On "This Week," Stephanopoulos pointed out that the former Obama HUD secretary said in a debate last week that he would decriminalize the act of crossing the border illegally.
"I know you reject the rhetoric on open borders, but isn't that effectively open borders, not limiting immigration in any real way?" he asked.
Castro responded by saying his plan would not end border enforcement or the civil court process that leads to deportations.
"There's no way that we can call that open borders because we have 654 miles of fencing, we have thousands of personnel at the border, we have planes, we have helicopters, boats, security, cameras, guns," Castro said.
"That's by no stretch of the imagination, open borders. And then, you know, secondly, there is still a civil court process. There are still people who are being deported. There are people applying for asylum that do not receive or not granted asylum."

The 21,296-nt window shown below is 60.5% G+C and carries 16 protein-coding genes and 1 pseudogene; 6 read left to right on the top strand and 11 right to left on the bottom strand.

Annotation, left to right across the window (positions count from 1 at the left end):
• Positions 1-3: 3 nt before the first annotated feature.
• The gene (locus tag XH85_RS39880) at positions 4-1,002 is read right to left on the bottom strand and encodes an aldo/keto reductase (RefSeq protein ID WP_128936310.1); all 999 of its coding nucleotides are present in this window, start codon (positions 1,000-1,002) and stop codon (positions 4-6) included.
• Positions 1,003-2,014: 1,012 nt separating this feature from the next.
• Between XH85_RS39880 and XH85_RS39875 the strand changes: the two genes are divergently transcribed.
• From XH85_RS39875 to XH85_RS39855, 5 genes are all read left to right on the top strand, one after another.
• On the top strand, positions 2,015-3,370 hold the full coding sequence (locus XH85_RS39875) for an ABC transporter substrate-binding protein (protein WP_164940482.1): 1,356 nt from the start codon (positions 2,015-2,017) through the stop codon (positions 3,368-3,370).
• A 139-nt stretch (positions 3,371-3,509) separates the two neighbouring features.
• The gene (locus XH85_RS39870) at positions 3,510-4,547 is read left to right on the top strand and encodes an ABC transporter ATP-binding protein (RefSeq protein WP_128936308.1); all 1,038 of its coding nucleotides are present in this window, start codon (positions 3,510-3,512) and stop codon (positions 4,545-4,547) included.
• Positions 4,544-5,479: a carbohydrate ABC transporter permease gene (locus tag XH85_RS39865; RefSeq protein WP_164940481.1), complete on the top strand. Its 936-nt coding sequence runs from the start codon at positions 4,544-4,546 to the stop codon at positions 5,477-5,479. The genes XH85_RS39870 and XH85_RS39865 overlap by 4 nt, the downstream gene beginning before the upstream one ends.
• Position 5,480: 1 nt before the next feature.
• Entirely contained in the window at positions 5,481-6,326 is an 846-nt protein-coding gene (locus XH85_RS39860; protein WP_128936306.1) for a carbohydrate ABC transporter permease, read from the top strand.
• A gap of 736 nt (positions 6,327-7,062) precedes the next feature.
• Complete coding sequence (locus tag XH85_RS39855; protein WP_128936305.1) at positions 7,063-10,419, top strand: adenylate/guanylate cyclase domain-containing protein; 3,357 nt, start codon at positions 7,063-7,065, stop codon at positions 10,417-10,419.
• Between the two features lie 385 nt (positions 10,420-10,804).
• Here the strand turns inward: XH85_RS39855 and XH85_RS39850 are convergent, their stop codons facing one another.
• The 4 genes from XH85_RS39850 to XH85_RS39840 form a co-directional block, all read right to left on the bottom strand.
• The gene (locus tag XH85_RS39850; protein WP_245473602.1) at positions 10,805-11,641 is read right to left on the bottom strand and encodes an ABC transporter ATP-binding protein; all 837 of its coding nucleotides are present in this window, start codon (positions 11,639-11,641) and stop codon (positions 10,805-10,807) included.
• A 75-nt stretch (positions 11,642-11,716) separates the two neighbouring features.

Castro said the idea that he supports "open borders" is a "right-wing talking point and always has been," arguing that President Trump and Republicans will make the accusation no matter what Democrats propose on immigration.
Castro generated some buzz at the first debate last week by forcefully calling out former Rep. Beto O'Rourke for failing to support the decriminalization of border crossings.
After the debate, Google saw a 2,400 percent spike on Castro searches. Castro said Thursday he believes his campaign saw its best fundraising day of the campaign after the debate.